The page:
Leslie Thomas QC - the lawyer representing the families of the Grenfell fire victims today made a powerful statement highlighting that the Grenfell disaster is 'inextricably linked with race.'
Quoting novelist James Baldwin, Thomas stated 'If one really wishes to know how justice is administered in a country - one doesn’t question the policeman, the lawyers, the judges or the protected members of the middle classes. One goes to the unprotected, those precisely who need the laws’ protection the most, and listens to their testimony. Ask any black man, any poor person. Ask the wretched how they fare in the hall of justice and then you will know, not just whether a country is just, but whether or not it has love for justice or any concept of it.'
Citing race as the 'elephant in the room', Mr Thomas also quoted from Stokely Carmichael and Charles Hamilton's book 'Black Power: The Politics of Liberation' saying 'When a black family moves into a home in a white neighbourhood and is stoned, burned or routed out, they are the victims of an overt act of individual racism which many people will condemn. But it is the institutional racism that keeps black people locked in dilapidated slum tenements, subject to the daily prey of exploitative slum landlords, merchants, loan sharks and discriminatory real estate agents. The society either pretends it does not know of this latter situation, or is in fact incapable of doing anything meaningful about it.’
He argued that the Grenfell Inquiry is obliged via procedural duty to investigate race discrimination and whether it was a contributing factor in the Grenfell fire and the lives lost.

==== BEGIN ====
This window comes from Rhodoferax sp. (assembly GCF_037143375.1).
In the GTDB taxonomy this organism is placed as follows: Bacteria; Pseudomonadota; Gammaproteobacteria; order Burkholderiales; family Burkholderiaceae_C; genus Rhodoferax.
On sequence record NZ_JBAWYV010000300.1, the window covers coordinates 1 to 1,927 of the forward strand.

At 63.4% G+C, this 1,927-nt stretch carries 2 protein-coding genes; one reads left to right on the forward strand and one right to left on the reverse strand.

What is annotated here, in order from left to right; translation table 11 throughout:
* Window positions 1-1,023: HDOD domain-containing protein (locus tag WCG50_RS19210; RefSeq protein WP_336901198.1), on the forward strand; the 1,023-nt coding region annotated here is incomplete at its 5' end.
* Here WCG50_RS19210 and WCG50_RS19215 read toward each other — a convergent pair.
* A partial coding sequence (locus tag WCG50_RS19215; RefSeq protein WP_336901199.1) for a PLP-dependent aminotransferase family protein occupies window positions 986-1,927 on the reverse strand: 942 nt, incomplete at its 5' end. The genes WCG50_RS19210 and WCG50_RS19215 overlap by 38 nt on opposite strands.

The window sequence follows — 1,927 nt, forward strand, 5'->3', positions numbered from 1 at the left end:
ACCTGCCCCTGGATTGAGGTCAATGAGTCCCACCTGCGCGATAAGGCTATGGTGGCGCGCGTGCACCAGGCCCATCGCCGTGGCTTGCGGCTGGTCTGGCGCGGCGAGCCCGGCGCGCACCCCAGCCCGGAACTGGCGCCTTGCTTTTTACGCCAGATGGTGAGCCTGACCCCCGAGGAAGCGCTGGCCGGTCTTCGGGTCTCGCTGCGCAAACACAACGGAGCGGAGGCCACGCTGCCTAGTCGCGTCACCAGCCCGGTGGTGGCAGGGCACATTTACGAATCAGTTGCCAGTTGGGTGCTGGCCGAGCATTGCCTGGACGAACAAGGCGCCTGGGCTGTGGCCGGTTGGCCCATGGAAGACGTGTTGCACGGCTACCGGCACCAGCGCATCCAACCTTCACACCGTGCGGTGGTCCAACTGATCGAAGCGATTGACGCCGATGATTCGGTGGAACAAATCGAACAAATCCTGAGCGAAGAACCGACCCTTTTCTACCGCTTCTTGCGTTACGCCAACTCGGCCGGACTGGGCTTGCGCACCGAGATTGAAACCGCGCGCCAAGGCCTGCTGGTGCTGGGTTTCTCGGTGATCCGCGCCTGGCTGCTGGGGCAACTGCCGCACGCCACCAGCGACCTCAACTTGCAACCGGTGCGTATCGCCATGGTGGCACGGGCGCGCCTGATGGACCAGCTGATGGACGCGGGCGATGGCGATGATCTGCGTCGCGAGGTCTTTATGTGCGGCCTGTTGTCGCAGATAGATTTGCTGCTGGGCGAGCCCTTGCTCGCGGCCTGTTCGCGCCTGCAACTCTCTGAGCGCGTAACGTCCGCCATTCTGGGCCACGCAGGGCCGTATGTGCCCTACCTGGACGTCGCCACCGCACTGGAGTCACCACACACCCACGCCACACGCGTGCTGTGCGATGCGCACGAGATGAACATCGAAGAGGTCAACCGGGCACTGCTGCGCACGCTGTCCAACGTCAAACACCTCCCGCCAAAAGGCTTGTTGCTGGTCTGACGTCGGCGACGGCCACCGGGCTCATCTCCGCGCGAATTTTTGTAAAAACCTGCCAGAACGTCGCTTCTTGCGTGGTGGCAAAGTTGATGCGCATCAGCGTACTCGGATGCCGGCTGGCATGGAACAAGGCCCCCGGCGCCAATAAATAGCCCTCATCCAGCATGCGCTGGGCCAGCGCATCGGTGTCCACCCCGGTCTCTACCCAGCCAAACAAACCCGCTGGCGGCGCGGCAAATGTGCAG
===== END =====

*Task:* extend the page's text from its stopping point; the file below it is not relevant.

'The Grenfell fire did not happen in a vacuum. We must be cognizant of the prevailing socio-economic and political realities of the time. The community affected was predominantly working class. That is the stark reality that cannot be ignored. The impact of race and poverty on this disaster, this Inquiry must not ignore.'
He stated, in relation to race and poverty that Grenfell exposes fault lines:
'The Royal Borough of Kensington and Chelsea is home to such exclusive addresses, such as Knightsbridge, South Kensington, Chelsea Harbour, Belgravia. Does anyone seriously believe for one moment that if such a disaster would have happened to a block of flats in those areas - how resources are spent and allocated, how residents are treated and consulted, how seriously their legitimate concerns are dealt with, are all impacted by who they are - who those residents are.
Social housing in this country - which once provided homes for a substantial proportion of the population has, in recent decades, become a residualised service for the very poor. This disaster happened in a city where there is one housing system for the rich and another housing system for the poor. That political, social and economic context cannot be ignored, brushed aside in investigating it, nor can it be decoupled from race in the context where people of colour are disproportionately likely to be poor and live in social housing.'
View the entire statement on Youtube below.